Can a former executor take the remains of a person, when a new Will gives another person executorship?

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Can a former executor take the remains of a person, when a new Will gives another person executorship?

My husband and I were together over 10 years. When I met him he was a widower, who had divorced his first wife long before she died. He has 6 biological children and 1 (a girl) from an affair his wife had. He raised her as his own. This child was the former executor of his Will. After 5 years of marriage the Will was re-written giving me, his spouse, full custody of everything that he owned (I would think that would mean his cremation ashes). Upon his death he wanted me to have his ashes and put his ashes in the coffin along with the ashes of our dogs. She went and claimed his ashes and will not return them. What are my rights?

Asked on November 23, 2010 under Estate Planning, Ohio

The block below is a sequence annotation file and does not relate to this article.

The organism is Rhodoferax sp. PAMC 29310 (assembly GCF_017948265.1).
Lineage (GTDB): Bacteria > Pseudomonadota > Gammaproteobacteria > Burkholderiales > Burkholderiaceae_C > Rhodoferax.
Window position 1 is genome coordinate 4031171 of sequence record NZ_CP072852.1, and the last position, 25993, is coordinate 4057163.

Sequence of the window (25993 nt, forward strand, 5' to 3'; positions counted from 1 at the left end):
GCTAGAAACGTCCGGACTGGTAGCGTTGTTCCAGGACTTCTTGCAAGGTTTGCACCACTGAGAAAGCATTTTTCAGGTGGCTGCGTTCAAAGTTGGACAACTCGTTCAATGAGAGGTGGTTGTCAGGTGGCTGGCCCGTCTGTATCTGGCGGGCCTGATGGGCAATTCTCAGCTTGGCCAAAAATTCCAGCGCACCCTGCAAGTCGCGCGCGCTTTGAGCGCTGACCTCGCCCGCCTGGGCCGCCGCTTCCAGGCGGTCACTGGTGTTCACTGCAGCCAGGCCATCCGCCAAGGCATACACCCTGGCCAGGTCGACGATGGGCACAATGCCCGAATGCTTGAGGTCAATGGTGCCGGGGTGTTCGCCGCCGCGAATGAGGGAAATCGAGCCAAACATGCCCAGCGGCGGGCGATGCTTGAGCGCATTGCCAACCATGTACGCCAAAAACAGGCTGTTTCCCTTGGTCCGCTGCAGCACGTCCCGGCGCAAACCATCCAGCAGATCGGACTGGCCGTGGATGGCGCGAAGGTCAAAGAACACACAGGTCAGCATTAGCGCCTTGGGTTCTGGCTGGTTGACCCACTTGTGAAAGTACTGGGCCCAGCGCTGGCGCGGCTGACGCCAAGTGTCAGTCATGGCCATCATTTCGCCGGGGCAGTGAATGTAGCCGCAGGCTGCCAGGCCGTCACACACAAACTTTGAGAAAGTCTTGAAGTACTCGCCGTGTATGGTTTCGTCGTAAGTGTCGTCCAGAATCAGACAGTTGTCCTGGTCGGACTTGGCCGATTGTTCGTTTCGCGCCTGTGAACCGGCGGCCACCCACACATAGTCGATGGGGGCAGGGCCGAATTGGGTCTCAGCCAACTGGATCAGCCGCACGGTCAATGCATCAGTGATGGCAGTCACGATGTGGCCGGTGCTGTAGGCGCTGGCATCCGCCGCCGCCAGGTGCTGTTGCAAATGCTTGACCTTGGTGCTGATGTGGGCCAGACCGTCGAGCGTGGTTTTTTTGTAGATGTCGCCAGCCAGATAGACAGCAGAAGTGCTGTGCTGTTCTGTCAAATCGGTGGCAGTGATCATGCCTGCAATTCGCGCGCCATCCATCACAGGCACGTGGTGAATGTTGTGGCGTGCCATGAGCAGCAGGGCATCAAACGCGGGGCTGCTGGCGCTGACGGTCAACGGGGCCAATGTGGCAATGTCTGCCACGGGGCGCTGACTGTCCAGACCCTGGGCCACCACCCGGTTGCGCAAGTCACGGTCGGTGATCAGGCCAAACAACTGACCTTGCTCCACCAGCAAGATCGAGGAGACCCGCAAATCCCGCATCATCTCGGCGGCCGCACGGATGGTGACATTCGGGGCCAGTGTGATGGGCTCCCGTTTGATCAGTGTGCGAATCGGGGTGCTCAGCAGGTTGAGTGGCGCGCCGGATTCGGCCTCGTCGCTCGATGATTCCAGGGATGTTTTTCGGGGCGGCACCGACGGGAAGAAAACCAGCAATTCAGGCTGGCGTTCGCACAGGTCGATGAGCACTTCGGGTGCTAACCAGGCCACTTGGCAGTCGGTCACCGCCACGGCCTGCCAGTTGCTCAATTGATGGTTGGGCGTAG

Answers:

M.T.G., Member, New York Bar / FreeAdvice Contributing Attorney

Answered 11 years ago | Contributor

I am so sorry for your loss and for the problems that have resulted.  I am assuming that you paid for the funeral and for the cremation, correct?  Generally speaking who ever pays for the ashes gets the ashes.  Are you the Executrix of the Will?  I am assuming so since you said it was re-written.  Then you have the power to act on behalf of the estate and following the wishes of your husband - the testator or decedent - and place his ashes as he wishes.  This means that you can act as necessary to retrieve the ashes from your step-daughter.  Seek legal help and have the attorney for the estate write the letter on behalf of "the estate" in the first instance.  It may cause less of a family issue or exacerbate that which already exists.  Good luck.


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